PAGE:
In an effort to sell more books, Amazon, the king of online retail, has opened its first brick-and-mortar store in its hometown of Seattle. Located in a mall near the University of Washington, the outlet has been dubbed Amazon Books. Amazon getting physical is a curious move, will it pay off or will it be a bust?
According to The Wall Street Journal, this attempt “is a reversal from Amazon’s roots as a pure online retailer” and contradicts one of their core strategies: “to challenge the limited inventory of physical stores, which typically don’t stock rare, older or less fashionable books”. Books sold at the store will be set at the same price as online, and inventory will be decided based on sales on its website, as well as customer ratings. The store will also carry e-book readers including its very own Kindle and several other Amazon media devices.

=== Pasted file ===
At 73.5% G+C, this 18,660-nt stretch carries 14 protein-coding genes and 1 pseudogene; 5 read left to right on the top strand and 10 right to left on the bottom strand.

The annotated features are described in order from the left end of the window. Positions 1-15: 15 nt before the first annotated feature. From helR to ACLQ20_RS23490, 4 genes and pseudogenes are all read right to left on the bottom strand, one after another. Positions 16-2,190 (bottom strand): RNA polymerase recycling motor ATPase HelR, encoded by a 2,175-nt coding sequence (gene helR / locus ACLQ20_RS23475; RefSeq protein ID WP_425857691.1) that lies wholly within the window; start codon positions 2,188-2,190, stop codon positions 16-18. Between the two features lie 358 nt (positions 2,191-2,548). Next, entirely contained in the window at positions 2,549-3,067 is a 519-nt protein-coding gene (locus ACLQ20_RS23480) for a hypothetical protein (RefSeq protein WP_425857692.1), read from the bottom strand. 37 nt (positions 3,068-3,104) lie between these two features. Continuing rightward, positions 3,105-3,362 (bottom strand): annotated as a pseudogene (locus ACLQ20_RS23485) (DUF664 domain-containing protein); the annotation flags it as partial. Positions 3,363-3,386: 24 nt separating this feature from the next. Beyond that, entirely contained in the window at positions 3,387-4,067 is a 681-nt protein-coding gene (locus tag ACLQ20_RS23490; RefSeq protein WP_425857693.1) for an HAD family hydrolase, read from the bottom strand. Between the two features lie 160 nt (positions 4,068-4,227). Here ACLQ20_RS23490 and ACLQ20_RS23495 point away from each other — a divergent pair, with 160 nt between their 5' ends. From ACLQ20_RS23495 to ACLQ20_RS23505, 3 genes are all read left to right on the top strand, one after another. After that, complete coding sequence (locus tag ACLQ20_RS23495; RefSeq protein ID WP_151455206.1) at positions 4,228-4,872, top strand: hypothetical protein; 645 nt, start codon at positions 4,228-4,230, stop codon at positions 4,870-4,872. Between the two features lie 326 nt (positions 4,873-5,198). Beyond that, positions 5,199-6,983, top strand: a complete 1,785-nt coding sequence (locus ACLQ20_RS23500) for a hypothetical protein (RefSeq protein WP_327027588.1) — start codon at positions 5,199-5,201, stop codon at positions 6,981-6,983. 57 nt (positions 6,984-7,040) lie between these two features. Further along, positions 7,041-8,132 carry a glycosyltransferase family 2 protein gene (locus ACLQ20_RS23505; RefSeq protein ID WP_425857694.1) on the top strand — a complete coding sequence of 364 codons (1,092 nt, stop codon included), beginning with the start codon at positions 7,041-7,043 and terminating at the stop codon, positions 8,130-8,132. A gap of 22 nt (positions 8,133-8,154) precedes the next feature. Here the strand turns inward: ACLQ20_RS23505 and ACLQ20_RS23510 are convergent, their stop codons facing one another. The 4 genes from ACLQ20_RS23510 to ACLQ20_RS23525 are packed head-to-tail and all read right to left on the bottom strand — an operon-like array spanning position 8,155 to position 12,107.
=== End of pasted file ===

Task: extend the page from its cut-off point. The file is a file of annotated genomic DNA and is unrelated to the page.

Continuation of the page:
As shocking as it may sound that Amazon has gone offline with Amazon Books, it shouldn’t be considered too surprising, as 90% of retail commerce is still represented by brick-and-mortar stores. As an example, rivals Wal-Mart and Costco sell millions of books annually, and Amazon may be looking to take some of sales for themselves. In addition, sales of e-books, which Amazon holds power over, have fallen 10.4% or $583 million in the first half of 2015, compared with the same time period in 2014. For now, the store seems to be an experiment, so it will interesting to see if Amazon expands its physical presence, not only for books, but for other merchandise as well.